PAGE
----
Photo Credit: David Schick
Music Midtown has again come and gone, and while sitting in the grass enjoying the breeze, watching roadies ready the stage for Fitz and The Tantrums’ set, I reflected that late September in Atlanta is the perfect place and season for a music festival. Over the course of the weekend, close to 100,000 people flocked to the heart of the city to see a wide variety of acts in beautiful Piedmont Park. It was the fourth installment of Music Midtown since its return, after the festival took a hiatus from 2005–2010.
This year’s lineup boasted a diverse mixture of genres, ranging from popular modern performers like Jack White, John Mayer and Bastille to old-school legends like Gregg Allman and Run-DMC (who, while much older and missing Jam Master Jay, apparently sound exactly like they did in 1989, according to a middle-aged couple standing next to me). Run-DMC played fan favorites like "It’s Tricky," "Mary Mary" and their version of Aerosmith's "Walk This Way."
The beautiful and unenergetic Lana Del Rey may have put on the strangest performance of the whole weekend. Finally appearing after what seemed like an exaggerated pause for effect, she dreamily paced the stage in front of her band, singing effortlessly, a mysterious smile on her face, pausing several times in between songs to smoke cigarettes and sign autographs.
If that wasn’t bizarre enough, the visuals behind her certainly were, including shots of bikers in the desert playing with fire and an antique-looking film strangely reminiscent of the JFK assassination footage and starring Lana herself as Jackie O. To a curious non-fan observer, the whole effect was a little muddled and confusing, but enjoyable all the same.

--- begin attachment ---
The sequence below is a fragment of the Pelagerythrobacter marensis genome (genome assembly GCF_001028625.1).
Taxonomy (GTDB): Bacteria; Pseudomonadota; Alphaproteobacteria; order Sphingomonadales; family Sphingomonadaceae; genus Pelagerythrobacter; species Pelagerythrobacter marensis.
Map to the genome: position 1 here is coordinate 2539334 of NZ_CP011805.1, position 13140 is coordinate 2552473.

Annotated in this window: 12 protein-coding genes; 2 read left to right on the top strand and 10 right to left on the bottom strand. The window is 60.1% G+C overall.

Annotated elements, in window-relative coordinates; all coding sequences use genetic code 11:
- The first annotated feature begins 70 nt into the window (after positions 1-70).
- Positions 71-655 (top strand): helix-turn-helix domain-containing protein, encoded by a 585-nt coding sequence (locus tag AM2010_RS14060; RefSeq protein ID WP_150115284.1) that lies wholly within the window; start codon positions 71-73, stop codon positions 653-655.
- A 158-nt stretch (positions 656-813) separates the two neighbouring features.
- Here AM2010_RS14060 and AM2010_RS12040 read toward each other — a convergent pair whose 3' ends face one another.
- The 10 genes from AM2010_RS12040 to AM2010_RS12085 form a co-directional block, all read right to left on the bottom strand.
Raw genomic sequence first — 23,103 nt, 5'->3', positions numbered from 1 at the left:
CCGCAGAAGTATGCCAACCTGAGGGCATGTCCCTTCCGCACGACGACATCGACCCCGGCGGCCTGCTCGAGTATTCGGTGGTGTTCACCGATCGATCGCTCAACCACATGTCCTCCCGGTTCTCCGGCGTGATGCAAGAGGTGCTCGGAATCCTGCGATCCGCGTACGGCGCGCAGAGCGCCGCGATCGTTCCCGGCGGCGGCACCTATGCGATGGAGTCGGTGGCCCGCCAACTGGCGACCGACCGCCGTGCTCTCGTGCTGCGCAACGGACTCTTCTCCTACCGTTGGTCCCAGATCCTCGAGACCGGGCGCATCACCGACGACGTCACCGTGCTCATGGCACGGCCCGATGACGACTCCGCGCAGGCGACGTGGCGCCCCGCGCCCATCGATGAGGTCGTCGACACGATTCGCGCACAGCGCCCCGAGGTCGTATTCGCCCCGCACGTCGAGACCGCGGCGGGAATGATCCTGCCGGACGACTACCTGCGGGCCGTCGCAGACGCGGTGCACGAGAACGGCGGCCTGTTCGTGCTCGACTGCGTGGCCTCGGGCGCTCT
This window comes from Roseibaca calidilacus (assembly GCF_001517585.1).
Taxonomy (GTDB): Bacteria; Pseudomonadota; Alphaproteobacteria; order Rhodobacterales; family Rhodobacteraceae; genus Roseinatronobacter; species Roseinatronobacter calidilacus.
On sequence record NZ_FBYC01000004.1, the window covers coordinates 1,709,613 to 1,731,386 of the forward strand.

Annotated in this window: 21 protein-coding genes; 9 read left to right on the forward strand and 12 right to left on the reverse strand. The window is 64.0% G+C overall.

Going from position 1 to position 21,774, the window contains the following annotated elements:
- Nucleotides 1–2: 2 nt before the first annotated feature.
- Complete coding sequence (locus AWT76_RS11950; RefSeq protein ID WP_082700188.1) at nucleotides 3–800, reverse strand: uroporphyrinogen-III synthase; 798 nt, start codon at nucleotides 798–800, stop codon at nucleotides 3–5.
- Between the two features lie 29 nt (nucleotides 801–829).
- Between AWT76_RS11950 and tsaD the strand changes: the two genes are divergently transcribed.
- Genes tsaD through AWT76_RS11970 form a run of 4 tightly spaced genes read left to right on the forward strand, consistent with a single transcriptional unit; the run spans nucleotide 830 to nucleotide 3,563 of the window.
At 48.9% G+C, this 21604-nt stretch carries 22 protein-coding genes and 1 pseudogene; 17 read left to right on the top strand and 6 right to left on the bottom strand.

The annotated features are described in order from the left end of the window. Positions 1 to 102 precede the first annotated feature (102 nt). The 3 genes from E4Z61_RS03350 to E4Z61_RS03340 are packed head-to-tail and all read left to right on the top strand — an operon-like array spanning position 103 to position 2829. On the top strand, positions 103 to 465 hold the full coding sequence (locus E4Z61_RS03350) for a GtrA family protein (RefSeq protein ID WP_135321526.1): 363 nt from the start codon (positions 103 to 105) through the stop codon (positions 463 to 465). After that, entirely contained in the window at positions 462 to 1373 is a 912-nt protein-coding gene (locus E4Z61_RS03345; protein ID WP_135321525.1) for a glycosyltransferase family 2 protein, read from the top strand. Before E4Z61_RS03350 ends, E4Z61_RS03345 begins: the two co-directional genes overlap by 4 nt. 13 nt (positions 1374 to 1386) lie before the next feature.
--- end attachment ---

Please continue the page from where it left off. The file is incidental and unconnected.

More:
Eminem lived up to his legend, playing through most of his hits in his iconic rapid-fire style with a full band. He unloaded a vast variety from his large repertoire, pulling out all the stops with crowd pleasers like "White America," "My Name Is" and "The Real Slim Shady," and even covering B.o.B’s "Airplanes, Part 2" with a cameo by the East Atlanta rapper himself.
But even Slim Shady was outshone by 17-year-old singing prodigy Lorde. The Auckland, New Zealand native faced no overlaps in scheduling, so it felt like the entire mass of festival-goers were singing along. Lorde started out her set under a single spotlight beam, playing the moody and infectiously catchy "Tennis Court," later donning a majestic flowing red robe and crown for her biggest hit, "Royals." Her unbridled energy and talent shone through. She made a fan out of me, and I assume many others, Friday night.